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Date::Manip::Config(3)User Contributed Perl DocumentatioDate::Manip::Config(3)

       Date::Manip::Config - Date::Manip configuration

       This documents the configuration	information which is stored in each
       Date::Manip::Base object, how to	modify this information, and how the
       information is used in the other	Date::Manip modules.

       Date::Manip is a	very configurable bundle of modules. Many of it's
       behaviors can be	modified to change how date operations are done.  To
       do this,	a list of configuration	variables may be set which define many
       Date::Manip behaviors.

       There are three ways to set config variables. The first two are to pass
       them in when creating an	object,	or to pass them	to the config method
       after the object	is created. All	of the main Date::Manip	modules
       (Date::Manip::Base, Date::Manip::TZ, Date::Manip::Date,
       Date::Manip::Delta, and Date::Manip::Recur) have	the config method.

       As an example, you can create and configure a Date::Manip::Date object
       using the commands:

	  $date	= new Date::Manip::Date;

       This can	be shortened to:

	  $date	= new Date::Manip::Date	[$var1,$val1,...];

       The values of the config	variables are stored in	the Date::Manip::Base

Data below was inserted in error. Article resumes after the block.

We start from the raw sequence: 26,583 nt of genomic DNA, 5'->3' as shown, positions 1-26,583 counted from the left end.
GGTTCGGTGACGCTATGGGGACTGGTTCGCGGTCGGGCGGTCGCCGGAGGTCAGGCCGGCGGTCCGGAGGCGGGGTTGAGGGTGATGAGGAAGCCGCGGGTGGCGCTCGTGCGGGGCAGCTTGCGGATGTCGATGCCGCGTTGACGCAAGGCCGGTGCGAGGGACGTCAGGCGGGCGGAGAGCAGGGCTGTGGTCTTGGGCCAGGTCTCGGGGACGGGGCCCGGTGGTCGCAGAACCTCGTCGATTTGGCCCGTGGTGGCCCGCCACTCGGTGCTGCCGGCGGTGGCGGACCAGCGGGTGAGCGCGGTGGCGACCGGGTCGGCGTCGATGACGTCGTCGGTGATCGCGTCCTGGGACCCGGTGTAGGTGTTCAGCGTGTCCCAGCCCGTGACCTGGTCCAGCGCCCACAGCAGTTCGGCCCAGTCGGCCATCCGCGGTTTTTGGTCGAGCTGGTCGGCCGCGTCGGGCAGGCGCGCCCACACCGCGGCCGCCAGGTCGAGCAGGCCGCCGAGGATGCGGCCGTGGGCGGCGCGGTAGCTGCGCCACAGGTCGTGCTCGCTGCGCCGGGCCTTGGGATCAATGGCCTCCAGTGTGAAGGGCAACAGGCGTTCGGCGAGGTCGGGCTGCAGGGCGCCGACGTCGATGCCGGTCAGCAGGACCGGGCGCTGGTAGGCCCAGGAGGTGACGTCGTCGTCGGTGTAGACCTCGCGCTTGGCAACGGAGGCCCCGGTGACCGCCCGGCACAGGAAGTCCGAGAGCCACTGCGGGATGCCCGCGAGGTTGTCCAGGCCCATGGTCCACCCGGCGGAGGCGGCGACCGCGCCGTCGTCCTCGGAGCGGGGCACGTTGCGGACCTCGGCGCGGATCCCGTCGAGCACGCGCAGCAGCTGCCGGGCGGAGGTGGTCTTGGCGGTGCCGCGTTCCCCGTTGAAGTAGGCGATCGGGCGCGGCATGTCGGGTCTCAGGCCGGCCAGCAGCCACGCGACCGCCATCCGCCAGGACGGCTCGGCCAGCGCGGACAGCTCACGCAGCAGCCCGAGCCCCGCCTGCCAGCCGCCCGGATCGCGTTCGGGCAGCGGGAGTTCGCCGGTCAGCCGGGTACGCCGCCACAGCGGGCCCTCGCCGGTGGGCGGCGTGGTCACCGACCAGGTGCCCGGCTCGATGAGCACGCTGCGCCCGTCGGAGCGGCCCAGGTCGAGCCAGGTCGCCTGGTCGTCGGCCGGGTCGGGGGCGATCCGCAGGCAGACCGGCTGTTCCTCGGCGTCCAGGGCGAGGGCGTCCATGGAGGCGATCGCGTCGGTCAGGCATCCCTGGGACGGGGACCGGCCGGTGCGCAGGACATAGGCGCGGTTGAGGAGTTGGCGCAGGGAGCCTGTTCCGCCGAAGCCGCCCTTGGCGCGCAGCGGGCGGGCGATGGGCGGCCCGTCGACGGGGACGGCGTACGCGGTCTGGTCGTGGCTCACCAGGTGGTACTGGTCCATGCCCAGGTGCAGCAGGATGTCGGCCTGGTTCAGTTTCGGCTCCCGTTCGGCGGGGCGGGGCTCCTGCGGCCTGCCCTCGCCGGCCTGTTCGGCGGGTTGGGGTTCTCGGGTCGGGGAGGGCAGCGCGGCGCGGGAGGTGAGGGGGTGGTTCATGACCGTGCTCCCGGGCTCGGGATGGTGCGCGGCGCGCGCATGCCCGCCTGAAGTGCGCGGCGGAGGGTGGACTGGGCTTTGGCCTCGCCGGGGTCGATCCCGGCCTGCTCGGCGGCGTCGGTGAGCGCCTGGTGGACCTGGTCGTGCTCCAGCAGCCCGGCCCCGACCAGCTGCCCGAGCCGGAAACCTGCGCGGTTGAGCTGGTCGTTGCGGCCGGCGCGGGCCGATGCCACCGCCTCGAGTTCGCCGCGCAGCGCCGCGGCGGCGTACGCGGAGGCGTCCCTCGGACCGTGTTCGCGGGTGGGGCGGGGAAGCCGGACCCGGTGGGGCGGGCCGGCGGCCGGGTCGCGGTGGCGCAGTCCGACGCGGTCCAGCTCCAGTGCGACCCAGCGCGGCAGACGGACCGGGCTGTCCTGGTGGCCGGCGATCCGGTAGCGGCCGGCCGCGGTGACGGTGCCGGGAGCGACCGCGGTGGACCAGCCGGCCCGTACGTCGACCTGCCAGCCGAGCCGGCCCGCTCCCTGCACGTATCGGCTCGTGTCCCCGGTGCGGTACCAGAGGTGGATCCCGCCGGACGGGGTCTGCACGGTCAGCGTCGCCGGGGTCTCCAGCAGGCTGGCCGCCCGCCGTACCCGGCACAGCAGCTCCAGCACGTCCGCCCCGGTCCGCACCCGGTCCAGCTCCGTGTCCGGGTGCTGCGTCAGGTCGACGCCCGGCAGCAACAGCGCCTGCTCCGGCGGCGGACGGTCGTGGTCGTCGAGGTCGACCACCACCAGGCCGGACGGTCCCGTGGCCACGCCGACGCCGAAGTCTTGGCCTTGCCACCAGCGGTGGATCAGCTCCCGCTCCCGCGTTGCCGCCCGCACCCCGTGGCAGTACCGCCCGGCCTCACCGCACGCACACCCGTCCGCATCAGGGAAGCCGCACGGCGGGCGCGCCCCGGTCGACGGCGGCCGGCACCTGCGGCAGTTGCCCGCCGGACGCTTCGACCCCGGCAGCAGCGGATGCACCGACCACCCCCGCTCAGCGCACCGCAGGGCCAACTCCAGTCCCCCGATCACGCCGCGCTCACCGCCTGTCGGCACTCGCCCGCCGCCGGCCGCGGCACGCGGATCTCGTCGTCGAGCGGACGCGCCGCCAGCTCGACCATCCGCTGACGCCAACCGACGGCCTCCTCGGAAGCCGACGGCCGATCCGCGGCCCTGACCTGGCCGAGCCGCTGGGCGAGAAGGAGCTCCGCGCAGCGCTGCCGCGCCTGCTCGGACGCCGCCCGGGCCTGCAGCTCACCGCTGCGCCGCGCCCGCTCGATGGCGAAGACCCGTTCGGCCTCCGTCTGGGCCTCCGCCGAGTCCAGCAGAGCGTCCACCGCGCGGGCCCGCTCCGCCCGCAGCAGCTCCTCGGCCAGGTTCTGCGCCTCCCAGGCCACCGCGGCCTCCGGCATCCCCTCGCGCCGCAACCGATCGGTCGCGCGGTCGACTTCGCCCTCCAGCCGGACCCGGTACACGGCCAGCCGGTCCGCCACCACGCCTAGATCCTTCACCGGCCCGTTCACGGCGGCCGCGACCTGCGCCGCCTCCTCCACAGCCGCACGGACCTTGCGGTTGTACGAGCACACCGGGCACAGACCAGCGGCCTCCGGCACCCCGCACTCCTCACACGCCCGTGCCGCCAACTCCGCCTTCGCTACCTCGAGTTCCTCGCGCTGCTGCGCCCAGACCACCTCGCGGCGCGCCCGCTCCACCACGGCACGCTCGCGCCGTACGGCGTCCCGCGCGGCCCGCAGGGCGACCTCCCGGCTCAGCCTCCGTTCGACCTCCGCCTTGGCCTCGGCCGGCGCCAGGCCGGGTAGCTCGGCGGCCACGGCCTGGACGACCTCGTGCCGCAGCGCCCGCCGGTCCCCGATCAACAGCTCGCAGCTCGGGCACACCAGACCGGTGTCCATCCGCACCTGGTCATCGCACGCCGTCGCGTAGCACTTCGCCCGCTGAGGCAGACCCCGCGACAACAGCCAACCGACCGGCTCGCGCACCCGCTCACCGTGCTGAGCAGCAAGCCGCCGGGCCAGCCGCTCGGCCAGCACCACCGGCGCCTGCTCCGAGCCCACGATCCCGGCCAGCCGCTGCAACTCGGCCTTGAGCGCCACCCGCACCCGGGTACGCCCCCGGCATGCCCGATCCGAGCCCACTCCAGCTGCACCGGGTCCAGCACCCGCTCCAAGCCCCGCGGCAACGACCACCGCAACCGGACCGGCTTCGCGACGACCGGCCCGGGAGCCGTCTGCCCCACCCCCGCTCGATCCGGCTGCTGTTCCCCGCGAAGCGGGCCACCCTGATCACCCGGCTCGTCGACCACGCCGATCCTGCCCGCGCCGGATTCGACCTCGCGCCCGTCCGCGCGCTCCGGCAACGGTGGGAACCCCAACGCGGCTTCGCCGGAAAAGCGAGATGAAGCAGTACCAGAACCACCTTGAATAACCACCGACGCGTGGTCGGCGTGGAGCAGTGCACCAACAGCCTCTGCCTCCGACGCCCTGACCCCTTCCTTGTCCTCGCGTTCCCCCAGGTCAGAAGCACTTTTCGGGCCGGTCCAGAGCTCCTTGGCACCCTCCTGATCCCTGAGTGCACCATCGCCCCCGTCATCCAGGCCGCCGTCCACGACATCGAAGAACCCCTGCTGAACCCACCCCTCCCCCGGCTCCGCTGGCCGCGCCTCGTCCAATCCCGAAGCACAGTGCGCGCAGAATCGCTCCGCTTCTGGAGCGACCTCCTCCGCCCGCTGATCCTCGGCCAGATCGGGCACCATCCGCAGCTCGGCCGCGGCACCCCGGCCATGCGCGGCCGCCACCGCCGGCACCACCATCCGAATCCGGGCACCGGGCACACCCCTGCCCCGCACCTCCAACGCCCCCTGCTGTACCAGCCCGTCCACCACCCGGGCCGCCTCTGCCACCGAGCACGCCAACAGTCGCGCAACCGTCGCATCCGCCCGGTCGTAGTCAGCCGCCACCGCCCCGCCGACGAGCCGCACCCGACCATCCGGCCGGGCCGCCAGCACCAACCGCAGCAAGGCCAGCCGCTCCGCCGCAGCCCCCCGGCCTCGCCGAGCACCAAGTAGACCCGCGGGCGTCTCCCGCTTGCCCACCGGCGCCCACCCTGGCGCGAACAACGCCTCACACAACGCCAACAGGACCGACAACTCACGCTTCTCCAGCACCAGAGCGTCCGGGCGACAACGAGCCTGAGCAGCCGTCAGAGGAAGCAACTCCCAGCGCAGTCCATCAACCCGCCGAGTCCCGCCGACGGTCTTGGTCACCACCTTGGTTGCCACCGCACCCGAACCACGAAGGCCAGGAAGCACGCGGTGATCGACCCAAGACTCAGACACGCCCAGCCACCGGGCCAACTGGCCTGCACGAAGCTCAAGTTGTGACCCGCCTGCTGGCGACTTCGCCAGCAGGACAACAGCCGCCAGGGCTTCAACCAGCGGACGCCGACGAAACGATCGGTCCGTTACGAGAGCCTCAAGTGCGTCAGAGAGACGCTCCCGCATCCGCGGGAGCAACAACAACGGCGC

object. So, if you have a Date::Manip::Date object, it has a
       Date::Manip::Base object	associated with	it, and	the configuration
       information is stored there. The	same Date::Manip::Base object may be
       used by any number of higher objects, and all will share	the same
       configuration. If multiple Date::Manip::Date objects share the same
       Date::Manip::Base object, setting a configuration variable on any of
       them affects all	of the Date::Manip::Date objects. If you need to work
       with different configurations simultaneously, it	is necessary to	work
       with multiple Date::Manip::Base objects.	This is	covered	in the
       Date::Manip::Objects document.

       An alternate method exists if you are using one of the functional
       interfaces.  To set a variable using the	functional interface, use the


       The third way to	set config variables is	to store them in a config
       file. The config	file is	read in	by passing the appropriate values to
       the config method as described below.  A	config file is a good way to
       easily change a large number of settings. They are also necessary for
       other purposes (such as events and holidays which are covered in	the
       Date::Manip::Holidays document).